Lab 1 (due 1/9)
NB The lab assignments will typically include write up
instructions at the end. Before you start, read the whole assignment
once, including the write-up instructions, so you know what to keep
track of along the way.
- If you're not working on a Treehouse machine, install the LKB
- Run emacs
- Type M-x lkb to run the LKB
- Download the starter grammar
- Unzip the starter-grammar (tar xzf start-grammar.tgz)
- Load the starter grammar in the LKB:
- Select "Load Complete Grammar" from the LKB Top menu
- Navigate to the file called script inside the directory starter-grammar
- Try parsing:
- Select "Parse > Parse input..." from the LKB Top menu and parse the sentence that appears in the dialogue.
- Examine the file lexicon.tdl in the starter grammar, and try making up sentences to parse based on the vocabulary there.
- Select "Parse > Batch parse..." from the LKB Top menu, then navigate to the files test.items for the input and test.results for the output.
- Examine the resulting file test.results. Every starred sentence should be followed by a 0 (no parses found) and every unstarred sentence by a 1 (one parse found).
- You might find the brief
guide to tdl syntax on the FAQ
Eliminating redundancies in the lexicon
In the starter grammar, there are many constraints that are
repeated in each lexical entry. This part of the lab asks you to pull
those constraints out into types, thus ending up with lexical entries
that only need to stipulate the type and orthographic form. (NB: This
grammar doesn't have any semantics.)
You should do this even for the types that will end up instantiated
only by one lexical entry.
- For each type of word, create a subtype of the type word in the file types.tdl.
- Put the constraints from the lexical entries on that type. For example, the type for singular nouns would look like this:
sg-noun := word &
[ HEAD noun &
[ AGR 3sing ],
SPR < [ HEAD det & [ AGR 3sing ] ] >,
COMPS < > ].
And now the lexical entry for dog will look like this:
dog := sg-noun &
[ ORTH "dog" ].
- If any of your subtypes of word have constraints in common, create a supertype to house those constraints and make the previous types inherit form the supertype.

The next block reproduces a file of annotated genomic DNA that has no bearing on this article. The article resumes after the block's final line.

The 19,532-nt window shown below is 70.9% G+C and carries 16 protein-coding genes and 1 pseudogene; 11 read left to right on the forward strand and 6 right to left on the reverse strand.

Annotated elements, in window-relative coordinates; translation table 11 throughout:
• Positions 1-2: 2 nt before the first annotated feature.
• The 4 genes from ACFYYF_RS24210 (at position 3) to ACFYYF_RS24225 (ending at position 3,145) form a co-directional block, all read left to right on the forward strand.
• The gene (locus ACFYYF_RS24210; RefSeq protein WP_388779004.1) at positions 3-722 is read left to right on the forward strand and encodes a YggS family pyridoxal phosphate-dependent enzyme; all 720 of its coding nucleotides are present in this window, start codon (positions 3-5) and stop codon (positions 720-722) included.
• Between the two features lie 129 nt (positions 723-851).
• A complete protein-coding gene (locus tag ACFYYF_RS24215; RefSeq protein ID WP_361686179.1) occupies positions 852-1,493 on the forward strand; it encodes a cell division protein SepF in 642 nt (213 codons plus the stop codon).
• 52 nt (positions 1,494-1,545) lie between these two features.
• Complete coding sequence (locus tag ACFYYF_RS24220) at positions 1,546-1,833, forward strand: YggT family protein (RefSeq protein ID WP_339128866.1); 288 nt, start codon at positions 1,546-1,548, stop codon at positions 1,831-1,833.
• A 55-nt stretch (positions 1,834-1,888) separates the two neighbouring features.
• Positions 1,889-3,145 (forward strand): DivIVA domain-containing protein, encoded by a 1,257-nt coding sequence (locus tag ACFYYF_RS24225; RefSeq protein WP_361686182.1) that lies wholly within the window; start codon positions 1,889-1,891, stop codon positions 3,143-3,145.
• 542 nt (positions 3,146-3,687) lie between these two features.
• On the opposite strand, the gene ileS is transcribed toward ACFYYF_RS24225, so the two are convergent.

- Try to have each constraint stated in only one place.
- Update lexicon.tdl so that each lexical entry inherits from one of your new types and does not specify any redundant constraints.
- Batch parse the file test.items to make sure you haven't lost any coverage.
- Debug as necessary.
Phrase Structure Recursion
The LKB requires that every phrase structure rule has a fixed
number of daughters. The starter grammar handles head-complement
structures with two separate rules, one for transitive and one for ditransitives.
- Replace these two rules with one head-complement rule. This new rule will apply twice in sentences with ditransitive verbs.
- The new rule should pick up the first complement on the COMPS list and shorten the list appropriately.
- Test your changes by batch parsing test.items. Check for extraneous extra parses as well as lost coverage/overgeneration.
- The starter grammar declares AGR on pos, but AGR is only
relevant (in this fragment) for determiners and nouns. Modify the
type hierarchy under pos so that AGR is only appropriate for
these two. (NB: You can only declare features on a single type.)
- The lexical entries for nouns in the starter grammar stipulate the
same AGR value redundantly for themselves and their determiners.
Modify your lexical types (if you haven't done so already) to use
reentrancy (i.e., an identity constraint) instead.
- Test your grammar with the batch test files agr.items
The starter grammar does not have any node labels defined,
so the LKB is just labeling nodes with their type (word
or phrase). You can fix this by defining labels.
- First, you need to lay the groundwork. In the file globals.lsp,
(defparameter *simple-tree-display* t)
(defparameter *simple-tree-display* nil)
- Next, add the following lines to the same file:
(defparameter *label-template-type* 'label)
(defparameter *label-path* '(LABEL-NAME))
(defparameter *label-fs-path* '())
- Add the definition of the label type to types.tdl:
label := expression &
[ LABEL-NAME *string* ].
- Tell the LKB that it will need to load a new file labels.tdl as part of loading your grammar, by adding the following line to the script file:
(read-tdl-parse-node-file-aux (lkb-pathname (this-directory) "labels.tdl"))
- Finally, create a file labels.tdl in your grammar directory,
and add the label definitions to it. For example, NP can look like this:
np-label := label &
[ HEAD noun,
SPR < >,
COMPS < >,
LABEL-NAME "NP" ].
Please submit write-ups as plain text files. (In future labs,
that will help me run example sentences through your grammar. It also
helps me reply to questions in your write up, by copying the questions
into my grading rubric.)
Your write up should include:
- A one-two paragraph discussion of the relative merits of
binary-branching versus flat head complement structures in this
- A description of the system of abbreviations you came up with.
- At least three questions that this lab caused you to wonder about.
(Please indicate if you've figured out the answers, or if you would still like to see them addressed.)
- If you were unable to complete any part of the assignment, a
description of the problems you encountered and what you think might
be going on. (You can earn partial credit for any part of the
assignment you couldn't get working by describing it in this section.)
Submit your assignment
ebender at u dot washington dot edu
Last modified: Wed Jan 3 2007